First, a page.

Several recent studies on pain perception in humans have linked the prefrontal cortex with the emotional component of pain, and experiments on rats have suggested that this cortex has a similar role in rodents too. Indeed, it seems that even the smallest mammals have the necessary neural circuitry to be able to learn from adverse situations.  Experiments on rats in the late 1970s and a series of follow-ups in the early 1980s found that rats made ill through an injection of lithium chloride would become ill at the sound of the same tone (beep) that they learned to associate with the lithium chloride spiked food, even without food actually being present. The rats also learned to drink an unpalatable analgesic solution because they found that drinking it would make them better. Mammals are also well known to, in Grandin and Deesing’s words, “pain guard” – i.e. they will limp in order to prevent putting pressure on an injured limb and lick wounds.

Grandin and Deesing concluded that all mammals and birds have a sufficiently developed prefrontal cortex to suffer pain. They also hypothesize that there is likely to be a minimum amount of circuitry involved with the processing of emotion, and cerebral cortex that is required for an animal to feel pain, and this number of circuits is likely to be less for fear perception. Basically, it seems that an animal will suffer from pain if it has enough neural circuitry to combine pain signals with the parts of the brain involved in formation of emotions.

Henceforth, the discussion has focused on mammals, as this is where much of the funding for research has been directed. However, the question of whether fish and amphibians feel pain or experience fear is still largely enigmatic. Amphibians and reptiles are known to respond to painkillers, and amphibians will respond to painful stimulus applied to the skin. What is not known, however, is whether this response is true suffering or a reflex reaction.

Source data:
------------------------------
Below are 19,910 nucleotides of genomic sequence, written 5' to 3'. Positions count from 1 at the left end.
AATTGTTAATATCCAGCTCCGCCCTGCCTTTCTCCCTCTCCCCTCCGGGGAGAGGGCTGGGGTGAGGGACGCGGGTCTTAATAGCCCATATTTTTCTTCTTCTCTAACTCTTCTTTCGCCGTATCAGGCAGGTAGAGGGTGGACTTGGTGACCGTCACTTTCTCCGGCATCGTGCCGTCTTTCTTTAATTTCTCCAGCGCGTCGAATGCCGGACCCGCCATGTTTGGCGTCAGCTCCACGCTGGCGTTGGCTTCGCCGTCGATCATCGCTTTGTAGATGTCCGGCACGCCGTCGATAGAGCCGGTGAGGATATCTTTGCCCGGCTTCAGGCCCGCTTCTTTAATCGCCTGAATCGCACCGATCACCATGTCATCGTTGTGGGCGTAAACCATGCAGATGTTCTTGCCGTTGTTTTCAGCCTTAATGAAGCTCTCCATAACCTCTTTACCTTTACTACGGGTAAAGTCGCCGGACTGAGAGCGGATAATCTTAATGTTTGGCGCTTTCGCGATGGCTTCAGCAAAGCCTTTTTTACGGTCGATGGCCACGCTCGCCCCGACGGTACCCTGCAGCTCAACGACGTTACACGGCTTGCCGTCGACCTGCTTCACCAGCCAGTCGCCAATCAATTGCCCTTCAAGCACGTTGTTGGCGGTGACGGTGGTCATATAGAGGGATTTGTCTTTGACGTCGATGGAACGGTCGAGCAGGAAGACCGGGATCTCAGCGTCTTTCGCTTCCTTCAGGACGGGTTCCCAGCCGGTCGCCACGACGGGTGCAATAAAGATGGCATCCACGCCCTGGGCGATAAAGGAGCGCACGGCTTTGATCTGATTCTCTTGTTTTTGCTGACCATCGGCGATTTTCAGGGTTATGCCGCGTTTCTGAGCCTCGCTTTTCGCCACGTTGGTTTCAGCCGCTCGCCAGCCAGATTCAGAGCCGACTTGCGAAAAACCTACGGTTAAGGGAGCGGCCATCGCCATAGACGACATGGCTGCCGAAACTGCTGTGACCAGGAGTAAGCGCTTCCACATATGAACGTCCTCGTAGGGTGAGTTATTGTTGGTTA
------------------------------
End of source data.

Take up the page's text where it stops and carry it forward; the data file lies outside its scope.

Recently the debate as to whether fish are capable of feeling pain and suffering has opened up a metaphorical ‘can of worms’ between neurologists and the angling community. Since the late 1980s, papers on the observation of hooked fish began appearing in the popular science literature. One particular paper in New Scientist back in 1987 by a group of Dutch scientists reported on the various responses of hooked fish – they looked at fish that, when hooked, were kept on a slack line and ones that were exposed to ‘line pressure’ (i.e. they were landed or fought). The study found that fish hooked on a line began spitting air from their swim bladder (the sac in their body cavity that gives them lift – this is not present in elasmobranchs, which rely on an oil-filled liver for the primary component of their buoyancy) and a violent shaking of their head. Moreover, the fish that were exposed to line pressure took longer to resume feeding than those held on a slack line. Another experiment in the same journal more recently, by John Hayes and Roger Young at the Cawthron Institute (New Zealand) in August 2000, found that trout learned to avoid anglers. The study found that once the fish had been caught, they were more difficult to catch next time; on the first day in a newly fished site, each angler caught about ten fish, a number that declined to almost zero by the third day (despite the fish having been released after their initial capture). Indeed, it seems that the fish ‘went to ground’ after the first capture and failed to appear again until several trips later.